Fifa is considering legal action against a Dutch brewery it accuses of using women fans to advertise its beer at the World Cup.
Stewards ejected 36 Dutch supporters from Monday's match between the Netherlands and Denmark midway through the second half in Johannesburg.
All were dressed identically in tightly hugging short orange dresses, sold as part of a gift pack by a Dutch brewery.
A brewery representative dismissed Fifa's concerns as "ridiculous".
The Cup's authorised beer is Budweiser which pays millions of dollars for the privilege.
With a large chunk of Fifa's revenue coming from selling marketing rights, it vigorously pursues anyone who tries to associate themselves with the tournament, the BBC's Jonah Fisher reports.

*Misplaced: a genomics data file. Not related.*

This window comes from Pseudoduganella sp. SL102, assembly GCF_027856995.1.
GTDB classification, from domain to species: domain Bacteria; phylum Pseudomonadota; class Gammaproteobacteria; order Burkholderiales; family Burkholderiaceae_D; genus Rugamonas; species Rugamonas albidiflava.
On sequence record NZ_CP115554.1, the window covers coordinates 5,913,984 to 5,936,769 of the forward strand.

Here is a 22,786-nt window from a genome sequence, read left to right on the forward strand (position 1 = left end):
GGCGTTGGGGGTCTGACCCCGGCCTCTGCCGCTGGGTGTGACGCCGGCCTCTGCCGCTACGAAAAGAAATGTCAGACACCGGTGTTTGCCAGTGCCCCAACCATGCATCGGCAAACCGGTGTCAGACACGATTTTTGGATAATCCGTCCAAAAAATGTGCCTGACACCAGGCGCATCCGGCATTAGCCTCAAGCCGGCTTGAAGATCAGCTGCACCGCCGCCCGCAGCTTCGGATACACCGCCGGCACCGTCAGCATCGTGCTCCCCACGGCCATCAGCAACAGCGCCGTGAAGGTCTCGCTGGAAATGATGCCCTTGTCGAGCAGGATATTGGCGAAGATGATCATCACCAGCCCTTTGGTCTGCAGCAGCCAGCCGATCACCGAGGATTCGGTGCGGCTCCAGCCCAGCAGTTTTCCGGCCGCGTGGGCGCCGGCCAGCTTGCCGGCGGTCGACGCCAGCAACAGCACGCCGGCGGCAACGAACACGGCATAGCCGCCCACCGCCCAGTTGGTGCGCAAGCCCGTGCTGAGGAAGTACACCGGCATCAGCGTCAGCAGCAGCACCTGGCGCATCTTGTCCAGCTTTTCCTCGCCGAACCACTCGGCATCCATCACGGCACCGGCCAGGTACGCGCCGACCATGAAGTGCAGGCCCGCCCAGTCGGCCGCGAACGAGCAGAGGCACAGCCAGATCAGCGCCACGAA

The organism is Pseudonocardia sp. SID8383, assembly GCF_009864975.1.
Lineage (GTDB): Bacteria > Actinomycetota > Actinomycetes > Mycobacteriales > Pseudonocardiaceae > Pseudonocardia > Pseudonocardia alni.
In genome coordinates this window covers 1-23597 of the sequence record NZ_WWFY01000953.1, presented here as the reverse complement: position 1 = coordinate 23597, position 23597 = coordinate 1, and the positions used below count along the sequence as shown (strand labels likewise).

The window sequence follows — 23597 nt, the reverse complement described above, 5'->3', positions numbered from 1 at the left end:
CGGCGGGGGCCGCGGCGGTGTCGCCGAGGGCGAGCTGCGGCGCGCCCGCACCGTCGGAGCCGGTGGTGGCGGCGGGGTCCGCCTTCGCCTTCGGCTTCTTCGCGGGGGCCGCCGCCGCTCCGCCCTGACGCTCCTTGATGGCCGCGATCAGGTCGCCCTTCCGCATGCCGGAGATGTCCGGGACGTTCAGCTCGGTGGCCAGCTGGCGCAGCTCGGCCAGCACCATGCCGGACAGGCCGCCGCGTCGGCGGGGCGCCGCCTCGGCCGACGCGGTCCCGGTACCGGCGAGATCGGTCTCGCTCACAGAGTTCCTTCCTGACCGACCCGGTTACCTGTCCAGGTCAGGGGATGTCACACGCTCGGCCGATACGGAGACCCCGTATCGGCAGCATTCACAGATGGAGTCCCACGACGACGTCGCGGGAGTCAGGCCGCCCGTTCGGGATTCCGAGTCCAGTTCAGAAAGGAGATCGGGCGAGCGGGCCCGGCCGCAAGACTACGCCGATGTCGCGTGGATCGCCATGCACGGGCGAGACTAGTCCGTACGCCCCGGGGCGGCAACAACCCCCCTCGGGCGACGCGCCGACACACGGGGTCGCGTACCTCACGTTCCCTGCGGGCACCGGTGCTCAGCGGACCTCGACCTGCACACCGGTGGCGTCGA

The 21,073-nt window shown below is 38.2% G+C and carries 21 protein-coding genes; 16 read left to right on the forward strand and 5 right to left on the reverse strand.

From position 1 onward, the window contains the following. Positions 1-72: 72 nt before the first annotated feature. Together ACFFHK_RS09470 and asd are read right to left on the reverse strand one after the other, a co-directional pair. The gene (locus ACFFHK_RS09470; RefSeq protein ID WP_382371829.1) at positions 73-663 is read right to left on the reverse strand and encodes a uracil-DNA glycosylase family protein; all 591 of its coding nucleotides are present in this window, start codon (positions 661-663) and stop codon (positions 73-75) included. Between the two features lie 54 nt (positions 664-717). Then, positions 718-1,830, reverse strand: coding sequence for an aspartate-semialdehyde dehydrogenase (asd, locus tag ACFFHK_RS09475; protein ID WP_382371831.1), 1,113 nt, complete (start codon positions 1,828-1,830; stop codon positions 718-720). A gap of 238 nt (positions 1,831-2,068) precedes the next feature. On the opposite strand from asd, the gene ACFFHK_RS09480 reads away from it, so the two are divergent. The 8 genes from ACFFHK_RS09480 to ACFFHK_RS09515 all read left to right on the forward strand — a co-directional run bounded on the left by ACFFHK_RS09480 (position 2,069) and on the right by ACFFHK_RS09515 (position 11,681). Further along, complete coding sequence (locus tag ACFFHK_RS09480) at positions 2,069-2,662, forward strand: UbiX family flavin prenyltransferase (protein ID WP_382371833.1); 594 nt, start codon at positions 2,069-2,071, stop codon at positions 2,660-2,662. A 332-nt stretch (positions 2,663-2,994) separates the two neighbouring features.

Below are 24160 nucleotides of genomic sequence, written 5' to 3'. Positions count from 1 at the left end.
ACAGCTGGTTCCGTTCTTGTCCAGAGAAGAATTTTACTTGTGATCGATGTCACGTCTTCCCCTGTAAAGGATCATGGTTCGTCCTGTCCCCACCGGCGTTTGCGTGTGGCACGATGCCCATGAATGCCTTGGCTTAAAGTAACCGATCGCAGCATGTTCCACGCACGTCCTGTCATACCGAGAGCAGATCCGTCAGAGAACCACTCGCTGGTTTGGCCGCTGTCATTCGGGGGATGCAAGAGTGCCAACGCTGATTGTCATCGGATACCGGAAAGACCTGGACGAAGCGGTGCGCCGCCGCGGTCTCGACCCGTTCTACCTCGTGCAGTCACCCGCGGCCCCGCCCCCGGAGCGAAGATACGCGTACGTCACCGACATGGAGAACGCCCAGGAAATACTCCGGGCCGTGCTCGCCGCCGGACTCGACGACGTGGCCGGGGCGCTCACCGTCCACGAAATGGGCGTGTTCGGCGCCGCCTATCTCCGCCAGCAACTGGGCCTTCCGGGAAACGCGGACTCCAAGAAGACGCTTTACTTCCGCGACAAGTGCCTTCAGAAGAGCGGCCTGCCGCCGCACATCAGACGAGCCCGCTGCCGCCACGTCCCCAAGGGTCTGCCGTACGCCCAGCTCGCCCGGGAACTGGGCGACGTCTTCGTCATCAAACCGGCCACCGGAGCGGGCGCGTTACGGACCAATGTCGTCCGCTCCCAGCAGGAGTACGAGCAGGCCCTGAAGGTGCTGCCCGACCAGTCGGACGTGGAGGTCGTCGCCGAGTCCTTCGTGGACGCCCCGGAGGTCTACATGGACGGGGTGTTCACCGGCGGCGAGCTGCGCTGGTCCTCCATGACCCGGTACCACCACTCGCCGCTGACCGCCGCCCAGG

Earlier this year a local low-cost airline was forced to withdraw an advertising campaign which boasted that it was the "Unofficial National Carrier of the You-Know-What".
The women, seated near the front, were picked up by TV cameras.
"What seems to have happened is that there was a clear ambush marketing activity by a Dutch brewery company," said Fifa spokesman Nicholas Maingot.
"What we are doing actually at the moment is that we are looking into all available legal remedies against this brewery."
Mr Maingot said that none of the women had been arrested.
However, they were reportedly taken to a Fifa office where police quizzed them about the dresses and asked if they worked for the brewery, Bavaria.
Bavaria board member Peer Swinkels told Reuters news agency that Fifa's reaction was "ridiculous".
"Fifa does not have the monopoly on orange and people have the freedom to wear what they want," he said.